Is Kim trading a war-games suspension for sanctions relief in Beijing?

Suddenly a global traveler, or at least a regional one, Kim Jong-un just arrived in Beijing for the third time this year in the wake of the summit meeting with Donald Trump. He will meet with Xi Jinping to discuss the status of talks with the US, and the recent trade-off of suspensions in military actions on the Korean Peninsula will be on the agenda. But will Kim expect a little quid pro quo?


The visit comes on the same day Washington and Seoul announced that they would suspend a joint military exercise in August, a move that will likely please the Chinese.

“We hope the visit will help deepen China-North Korea relations,” said Chinese Foreign Ministry spokesman Geng Shuang at his daily press briefing Tuesday. “[We hope the visit will] strengthen strategic communication between the two sides on major issues to promote peace and stability in the region.”

In a departure from his previous visits, Chinese state media announced that Kim would be visiting Beijing for two days just after he arrived in Beijing Tuesday morning, but offered no further details. On previous visits by North Korean leaders, including those of Kim’s father Kim Jong Il and grandfather Kim Il Sung, the news of the visits were not announced until after the they had left the country.

When asked why the visit was announced during Kim’s stay this time, Geng merely said that “specific circumstances around each visit have their own specific arrangements.”

The more likely reason is that Kim has become a little less paranoid after his summit with Trump. (It would hardly be possible for Kim to become more paranoid — recall the official pen wiper at the signing ceremony?) The North Korean dictator didn’t publish his travel schedule at all before the two prior meetings; in one case, his train suddenly appeared in Beijing after apparently eschewing air travel. With the sudden thaw between the two countries — small as it may be for now — Kim may feel as though he’s not setting himself up for an assassination by publishing his travel schedule.


Or maybe China has its own reasons for making Kim’s presence in Beijing known immediately. Having Kim and Trump directly interacting cuts Xi out of the loop, at least publicly. This might be a reminder that Xi is still pulling the strings in the region, and that Kim has to kiss his ring before taking any kind of action.

Ring-kissing may be precisely what Kim wants to do, too. As the Washington Post suggests, Kim may well be demanding some economic benefits for having convinced the US to suspend the joint military exercises that Xi dislikes just as much as Kim:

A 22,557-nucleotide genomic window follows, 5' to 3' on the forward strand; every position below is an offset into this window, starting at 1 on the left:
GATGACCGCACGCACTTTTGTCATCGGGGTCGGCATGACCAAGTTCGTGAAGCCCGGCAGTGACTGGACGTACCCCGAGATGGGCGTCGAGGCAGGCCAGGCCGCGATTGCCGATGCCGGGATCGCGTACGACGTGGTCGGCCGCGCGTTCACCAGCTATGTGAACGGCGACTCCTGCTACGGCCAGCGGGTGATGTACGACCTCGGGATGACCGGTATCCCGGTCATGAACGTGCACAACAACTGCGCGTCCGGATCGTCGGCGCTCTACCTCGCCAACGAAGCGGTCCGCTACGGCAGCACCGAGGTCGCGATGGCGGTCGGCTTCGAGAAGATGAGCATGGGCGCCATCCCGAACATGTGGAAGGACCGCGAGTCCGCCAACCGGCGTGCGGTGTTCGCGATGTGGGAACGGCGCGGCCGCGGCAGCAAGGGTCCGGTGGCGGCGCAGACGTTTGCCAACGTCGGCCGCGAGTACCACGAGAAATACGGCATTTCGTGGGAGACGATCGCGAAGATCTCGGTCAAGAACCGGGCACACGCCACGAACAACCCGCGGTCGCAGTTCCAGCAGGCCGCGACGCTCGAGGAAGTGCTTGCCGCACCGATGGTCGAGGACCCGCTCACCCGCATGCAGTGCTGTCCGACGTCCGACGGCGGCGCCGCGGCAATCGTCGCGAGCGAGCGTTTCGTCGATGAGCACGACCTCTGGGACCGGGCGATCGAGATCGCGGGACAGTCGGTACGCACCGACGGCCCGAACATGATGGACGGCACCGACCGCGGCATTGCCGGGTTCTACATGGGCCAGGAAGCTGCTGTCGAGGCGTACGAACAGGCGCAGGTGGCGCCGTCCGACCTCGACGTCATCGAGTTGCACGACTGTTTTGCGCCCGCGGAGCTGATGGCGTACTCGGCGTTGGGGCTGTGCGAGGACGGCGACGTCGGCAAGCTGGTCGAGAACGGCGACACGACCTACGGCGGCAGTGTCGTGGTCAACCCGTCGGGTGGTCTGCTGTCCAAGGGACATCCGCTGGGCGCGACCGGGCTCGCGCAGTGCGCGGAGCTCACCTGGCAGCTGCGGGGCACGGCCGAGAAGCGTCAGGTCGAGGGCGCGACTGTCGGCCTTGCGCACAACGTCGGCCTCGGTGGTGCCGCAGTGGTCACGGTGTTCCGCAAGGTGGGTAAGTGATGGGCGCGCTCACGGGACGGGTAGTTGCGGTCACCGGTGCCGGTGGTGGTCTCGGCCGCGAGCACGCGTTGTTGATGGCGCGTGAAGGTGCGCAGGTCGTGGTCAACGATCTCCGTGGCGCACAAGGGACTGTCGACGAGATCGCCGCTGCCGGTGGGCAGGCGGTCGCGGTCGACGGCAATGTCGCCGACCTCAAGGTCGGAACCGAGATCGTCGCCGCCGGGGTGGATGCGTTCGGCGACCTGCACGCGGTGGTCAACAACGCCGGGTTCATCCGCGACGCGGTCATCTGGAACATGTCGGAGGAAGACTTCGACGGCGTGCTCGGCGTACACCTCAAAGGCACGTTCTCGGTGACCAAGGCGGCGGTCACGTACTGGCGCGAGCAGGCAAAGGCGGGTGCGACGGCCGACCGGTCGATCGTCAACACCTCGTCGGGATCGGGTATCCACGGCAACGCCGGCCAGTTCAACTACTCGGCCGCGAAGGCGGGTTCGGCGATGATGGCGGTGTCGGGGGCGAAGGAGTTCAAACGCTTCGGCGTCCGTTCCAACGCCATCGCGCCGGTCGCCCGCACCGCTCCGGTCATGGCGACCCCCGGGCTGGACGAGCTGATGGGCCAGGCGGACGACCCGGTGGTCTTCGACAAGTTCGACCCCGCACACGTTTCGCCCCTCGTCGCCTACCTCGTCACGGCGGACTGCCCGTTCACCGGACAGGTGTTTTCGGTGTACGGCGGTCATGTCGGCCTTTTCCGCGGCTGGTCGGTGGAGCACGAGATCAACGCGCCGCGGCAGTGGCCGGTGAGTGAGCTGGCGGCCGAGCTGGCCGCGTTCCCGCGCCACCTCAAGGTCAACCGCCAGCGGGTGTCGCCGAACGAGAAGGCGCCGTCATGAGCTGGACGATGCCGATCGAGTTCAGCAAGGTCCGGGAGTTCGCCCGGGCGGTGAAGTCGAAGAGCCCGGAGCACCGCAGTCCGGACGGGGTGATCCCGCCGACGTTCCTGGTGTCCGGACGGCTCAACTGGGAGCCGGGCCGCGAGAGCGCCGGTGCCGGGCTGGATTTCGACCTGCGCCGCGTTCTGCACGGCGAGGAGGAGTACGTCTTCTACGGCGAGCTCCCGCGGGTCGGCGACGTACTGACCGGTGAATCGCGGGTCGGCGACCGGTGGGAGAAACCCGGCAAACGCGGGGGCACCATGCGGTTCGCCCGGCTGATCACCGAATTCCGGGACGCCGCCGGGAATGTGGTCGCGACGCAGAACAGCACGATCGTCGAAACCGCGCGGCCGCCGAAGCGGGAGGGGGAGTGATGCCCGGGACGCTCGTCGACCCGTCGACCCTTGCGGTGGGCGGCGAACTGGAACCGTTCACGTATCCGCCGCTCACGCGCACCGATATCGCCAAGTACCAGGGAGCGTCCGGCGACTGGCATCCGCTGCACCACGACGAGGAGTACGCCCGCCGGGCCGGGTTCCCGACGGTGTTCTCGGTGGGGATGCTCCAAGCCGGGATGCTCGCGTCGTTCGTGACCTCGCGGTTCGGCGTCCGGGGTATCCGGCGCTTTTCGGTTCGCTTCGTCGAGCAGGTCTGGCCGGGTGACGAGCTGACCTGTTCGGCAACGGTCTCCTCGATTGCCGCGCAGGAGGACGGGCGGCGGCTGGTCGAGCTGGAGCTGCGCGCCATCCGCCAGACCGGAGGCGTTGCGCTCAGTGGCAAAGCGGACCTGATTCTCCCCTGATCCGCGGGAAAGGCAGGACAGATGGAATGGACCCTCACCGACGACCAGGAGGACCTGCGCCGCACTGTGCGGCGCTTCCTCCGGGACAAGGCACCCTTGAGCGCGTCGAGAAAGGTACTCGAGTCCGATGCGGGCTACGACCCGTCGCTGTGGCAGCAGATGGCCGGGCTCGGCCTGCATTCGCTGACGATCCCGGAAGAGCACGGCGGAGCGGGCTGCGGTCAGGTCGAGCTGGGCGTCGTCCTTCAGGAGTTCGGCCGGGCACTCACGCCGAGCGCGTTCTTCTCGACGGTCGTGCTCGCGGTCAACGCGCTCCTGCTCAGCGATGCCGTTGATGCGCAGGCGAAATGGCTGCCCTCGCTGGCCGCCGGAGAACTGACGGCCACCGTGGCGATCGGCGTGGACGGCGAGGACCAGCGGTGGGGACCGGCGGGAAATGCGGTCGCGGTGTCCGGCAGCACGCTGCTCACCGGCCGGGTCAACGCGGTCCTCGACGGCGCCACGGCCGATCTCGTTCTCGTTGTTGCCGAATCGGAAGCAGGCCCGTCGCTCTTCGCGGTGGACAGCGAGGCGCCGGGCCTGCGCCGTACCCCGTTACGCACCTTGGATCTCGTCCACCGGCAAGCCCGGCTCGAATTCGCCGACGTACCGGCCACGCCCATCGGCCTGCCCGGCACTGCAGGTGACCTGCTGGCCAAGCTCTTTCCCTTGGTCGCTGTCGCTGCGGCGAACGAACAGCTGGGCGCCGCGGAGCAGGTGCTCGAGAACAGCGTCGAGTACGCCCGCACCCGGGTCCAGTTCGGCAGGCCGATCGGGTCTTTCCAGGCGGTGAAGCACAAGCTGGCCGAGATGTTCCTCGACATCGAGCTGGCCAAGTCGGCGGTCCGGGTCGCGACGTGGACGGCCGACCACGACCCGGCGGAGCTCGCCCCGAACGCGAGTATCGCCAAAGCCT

What has come out of the summit, so far, seems like a version of China’s “dual suspension” strategy — a plan that asks North Korea to suspend nuclear testing in return for a suspension of military exercises.

With testing halted, for now, and August’s war games off, China may be willing to cut North Korea some slack.

In Beijing, Kim is likely to ask Xi to ease up on economic sanctions — something the United States strongly opposes.

Last week, Secretary of State Mike Pompeo said in Beijing at a news conference with Foreign Minister Wang Yi that China “acknowledged that the sanctions regime that is in place today will remain in place until such time as that denuclearization is in fact complete.”

If that’s the case, then Kim will be barking up the wrong tree, but that’s still an if to be considered. Denuclearization hasn’t yet begun, let alone completed, so if that agreement holds, Kim will come home empty-handed for now. However, Trump just imposed 25% tariffs on $50 billion in Chinese goods and is proposing 10% tariffs on $200 billion more. Their willingness to keep a hard line on economic sanctions might get impacted by the burgeoning trade war between the US and China, especially since it’s targeted at Beijing’s CM2025 strategy for dominance in the region.


Even if Kim hears ‘no’ for the time being, it’s not going to be too difficult for North Korea to play China and the US against each other in the future. When Mom and Dad are fighting, the kids know how to exploit that to get what they want from one or the other.

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Jazz Shaw 9:20 AM | February 29, 2024